It was almost five years ago that home beer brewers Rich Vandenburgh and John Liegey opened Greenport Harbor Brewing Company on Carpenter Street.
In terms of intoxicating beverages, the North Fork was known at that time almost exclusively as a wine region, with about 50 well-established vineyards and wineries. There were no breweries when the doors of Greenport Harbor’s tasting room opened in summer 2009 — but once they did, an emerging market for Long Island craft beers makers quickly developed. There are now four breweries from Riverhead to Greenport, and the industry is growing.
Evidence of that expansion comes in the form of another first from Greenport Harbor Brewing Company, which is set to open the largest brewing facility on the North Fork. The company’s second, larger location will include a 150-seat restaurant with indoor and outdoor seating.
Work has been underway since June 2012 and the new facility is expected to open in early summer.
“It’s really coming together,” Mr. Vandenburgh said.
Once completed, the 13,000-square-foot facility on Main Road in Peconic will house a tasting room, on-site restaurant and separate brewing operation capable of producing 18 times more beer than is possible at Greenport Harbor’s original location.
The expansion resulted from much thought and careful planning, starting about a year after .
Mr. Vandenburgh and Mr. Liegy had sought a space to grow their operation since about a year after opening in the Star Hose firehouse building in Greenport.
For months, each location they scouted for a second site was too small — until they purchased Lucas Ford’s former showroom in 2011. The property has plenty of room to grow the operation long-term, Mr. Vandenburgh said.
Remodeling of the three-acre property got off to a running start, but hit a snag last year after the company applied for a small business loan to complete the work, he said.
Now that those financial hurdles have been cleared, the $4 million project is on track to receive permits from the town Planning Board in the coming weeks, he said.
When the brewers approached Greenport Village’s Planning Board in the spring of 2008 about converting the old Carpenter Street firehouse, the idea was so popular that planners were ready to approve it almost as soon as they heard the proposal, according to prior Suffolk Times reports.
Southold officials appear to feel the same about the new location, according to planning department director Heather Lanza, who said Friday that the town was “supportive” of the brewery.
“The town has been really helpful,” Mr. Vandenburgh said. “Everyone has been excited to see a building that was once considered an eyesore being put to good use.”
Count area business owners among those eagerly anticipating the brewery’s opening in Peconic — the North Fork’s least populated hamlet.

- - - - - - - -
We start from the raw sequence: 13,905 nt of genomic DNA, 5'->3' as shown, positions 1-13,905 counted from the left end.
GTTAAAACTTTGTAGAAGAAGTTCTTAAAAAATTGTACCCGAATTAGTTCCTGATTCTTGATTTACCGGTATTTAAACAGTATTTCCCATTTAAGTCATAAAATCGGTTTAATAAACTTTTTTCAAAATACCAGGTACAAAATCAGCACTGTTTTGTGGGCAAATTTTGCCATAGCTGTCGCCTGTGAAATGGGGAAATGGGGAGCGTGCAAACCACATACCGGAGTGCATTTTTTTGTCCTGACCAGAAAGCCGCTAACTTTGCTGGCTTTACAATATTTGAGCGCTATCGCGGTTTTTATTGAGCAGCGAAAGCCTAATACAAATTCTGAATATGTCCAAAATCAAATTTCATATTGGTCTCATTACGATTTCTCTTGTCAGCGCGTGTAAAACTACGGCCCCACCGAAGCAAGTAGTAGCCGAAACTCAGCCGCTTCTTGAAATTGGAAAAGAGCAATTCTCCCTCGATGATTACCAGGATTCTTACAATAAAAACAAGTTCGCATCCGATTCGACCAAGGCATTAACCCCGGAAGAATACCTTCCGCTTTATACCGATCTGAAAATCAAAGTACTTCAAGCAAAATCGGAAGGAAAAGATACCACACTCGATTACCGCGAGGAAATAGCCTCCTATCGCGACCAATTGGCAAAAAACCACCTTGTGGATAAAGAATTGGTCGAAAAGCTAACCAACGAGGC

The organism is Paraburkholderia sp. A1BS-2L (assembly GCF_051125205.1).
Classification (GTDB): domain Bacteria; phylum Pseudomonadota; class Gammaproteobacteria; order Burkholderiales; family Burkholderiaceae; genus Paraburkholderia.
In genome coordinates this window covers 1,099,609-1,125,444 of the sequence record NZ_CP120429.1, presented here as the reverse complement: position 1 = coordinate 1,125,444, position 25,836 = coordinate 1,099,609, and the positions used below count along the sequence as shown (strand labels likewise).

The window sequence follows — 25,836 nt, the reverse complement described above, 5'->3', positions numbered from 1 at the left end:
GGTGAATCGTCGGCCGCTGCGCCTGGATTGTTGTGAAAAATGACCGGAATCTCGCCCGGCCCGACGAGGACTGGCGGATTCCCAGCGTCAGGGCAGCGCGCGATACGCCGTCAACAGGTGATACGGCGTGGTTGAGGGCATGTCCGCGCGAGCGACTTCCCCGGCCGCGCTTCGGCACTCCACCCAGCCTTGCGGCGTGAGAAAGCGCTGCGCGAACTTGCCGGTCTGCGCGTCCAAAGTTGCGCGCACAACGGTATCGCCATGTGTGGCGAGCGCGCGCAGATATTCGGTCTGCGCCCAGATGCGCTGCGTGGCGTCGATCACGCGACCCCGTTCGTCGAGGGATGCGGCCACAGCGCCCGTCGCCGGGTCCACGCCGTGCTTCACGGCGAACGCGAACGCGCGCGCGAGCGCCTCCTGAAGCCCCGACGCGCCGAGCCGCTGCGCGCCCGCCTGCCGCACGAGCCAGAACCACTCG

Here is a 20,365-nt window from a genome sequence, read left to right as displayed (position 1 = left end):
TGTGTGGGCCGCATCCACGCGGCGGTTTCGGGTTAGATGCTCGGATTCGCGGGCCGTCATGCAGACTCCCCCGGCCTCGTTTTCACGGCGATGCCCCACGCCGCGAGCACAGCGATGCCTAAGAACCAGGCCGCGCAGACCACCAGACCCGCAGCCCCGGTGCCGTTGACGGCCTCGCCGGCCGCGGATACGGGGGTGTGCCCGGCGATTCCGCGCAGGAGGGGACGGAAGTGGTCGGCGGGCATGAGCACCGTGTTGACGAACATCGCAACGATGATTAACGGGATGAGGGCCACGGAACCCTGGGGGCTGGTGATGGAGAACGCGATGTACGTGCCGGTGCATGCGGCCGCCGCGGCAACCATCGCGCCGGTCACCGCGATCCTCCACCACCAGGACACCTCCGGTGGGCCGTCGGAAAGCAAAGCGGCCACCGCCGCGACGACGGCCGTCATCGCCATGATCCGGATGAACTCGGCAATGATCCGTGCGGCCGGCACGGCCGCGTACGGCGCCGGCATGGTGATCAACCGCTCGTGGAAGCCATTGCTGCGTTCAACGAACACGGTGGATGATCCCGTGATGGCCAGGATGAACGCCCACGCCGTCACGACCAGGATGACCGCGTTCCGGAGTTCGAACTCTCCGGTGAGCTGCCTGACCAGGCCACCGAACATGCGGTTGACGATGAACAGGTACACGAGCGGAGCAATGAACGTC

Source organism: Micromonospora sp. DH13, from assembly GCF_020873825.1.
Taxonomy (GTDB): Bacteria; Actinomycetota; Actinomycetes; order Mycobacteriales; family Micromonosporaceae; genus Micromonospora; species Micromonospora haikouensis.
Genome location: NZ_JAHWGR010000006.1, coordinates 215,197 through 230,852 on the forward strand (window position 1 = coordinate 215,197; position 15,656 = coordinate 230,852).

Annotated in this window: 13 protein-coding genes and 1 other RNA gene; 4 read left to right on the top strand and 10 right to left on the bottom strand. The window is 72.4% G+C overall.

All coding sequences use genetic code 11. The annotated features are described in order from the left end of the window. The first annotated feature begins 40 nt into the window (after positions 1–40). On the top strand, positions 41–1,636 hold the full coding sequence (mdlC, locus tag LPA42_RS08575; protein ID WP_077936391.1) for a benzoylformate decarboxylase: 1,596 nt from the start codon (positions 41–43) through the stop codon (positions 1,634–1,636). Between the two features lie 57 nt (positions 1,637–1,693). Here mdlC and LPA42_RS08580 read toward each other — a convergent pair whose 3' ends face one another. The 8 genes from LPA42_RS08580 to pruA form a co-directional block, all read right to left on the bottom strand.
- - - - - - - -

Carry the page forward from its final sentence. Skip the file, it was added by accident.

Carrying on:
“We are super-excited,” said Sarah Nappa, owner of Winemakers Studio, just down Peconic Lane from the new brewery. “The more people on this road the better it is for all of us.”
Fellow brewers are also sharing in the excitement.
“It’s good for the whole area,” said Greg Martin, co-founder of Long Ireland Beer Company in Riverhead, which opened in 2011. “The reason wineries are so good on the weekends is that people come out and make a day of it and go to multiple places. Now there will be the Peconic location, us, Moustache and Crooked Ladder so it will be more of a destination for craft beer lovers.”
The new Greenport Harbor brewery has already received state and county permits and the owners hope the new operation will be in full swing when the company celebrates its fifth anniversary in July, Mr. Vandenburgh said.
“We are planning a huge bash,” he said.
And there will be plenty of room to party.
The 11,000-square-foot production area, known as the brew house, will contain eight 90-gallon barrel fermenters, a 5,400-cubic-foot refrigerator and a bottling station that will help move six-packs to retail stores.
“We’ll be able to brew a lot more different styles of beer,” he said. “It will also increase of efficiency.”
The 2,000-square-foot tasting room — located in a separate building just steps from the brew house — is the project’s highlight, Mr. Vandenburgh said.
The former showroom dates back to the late 1950s and was previously used as a garage, Mr. Vandenburgh said. The old garage will be renovated and expanded to include a bar and seating, both outside and under the building’s newly restored exposed wood beam ceilings. There are plans to add a stone fireplace and hold movie screenings during the summer months.
The menu hasn’t been finalized yet, but Mr. Vandenburgh said the restaurant will serve “really, really, really good food” using local ingredients.
He said the tasting room will be rustic yet modern, with wall-to-wall windows so patrons can enjoy views of the vines at Lenz Winery next door.
The added brewing capacity the new facility will provide will also allow people outside New York State to enjoy a Greenport Harbor beer.
The thriving company has received requests to distribute its product regionally in Connecticut, New Jersey and Rhode Island, but has been unable to fulfill them because of production limitations at the Carpenter Street site.
“We wanted to grow the right way,” Mr. Vandenburgh said. “We wanted to serve New York first.”
Once the Peconic location is complete, the two sites will be able to produce roughly 20 times as much beer, filling 115,000 kegs annually compared to the current 6,000, he said.
No matter how much larger Greenport Harbor Brewery Company gets, Mr. Vandenburgh said the original tasting room in Greenport Village will remain open and will always be “our heart and soul.”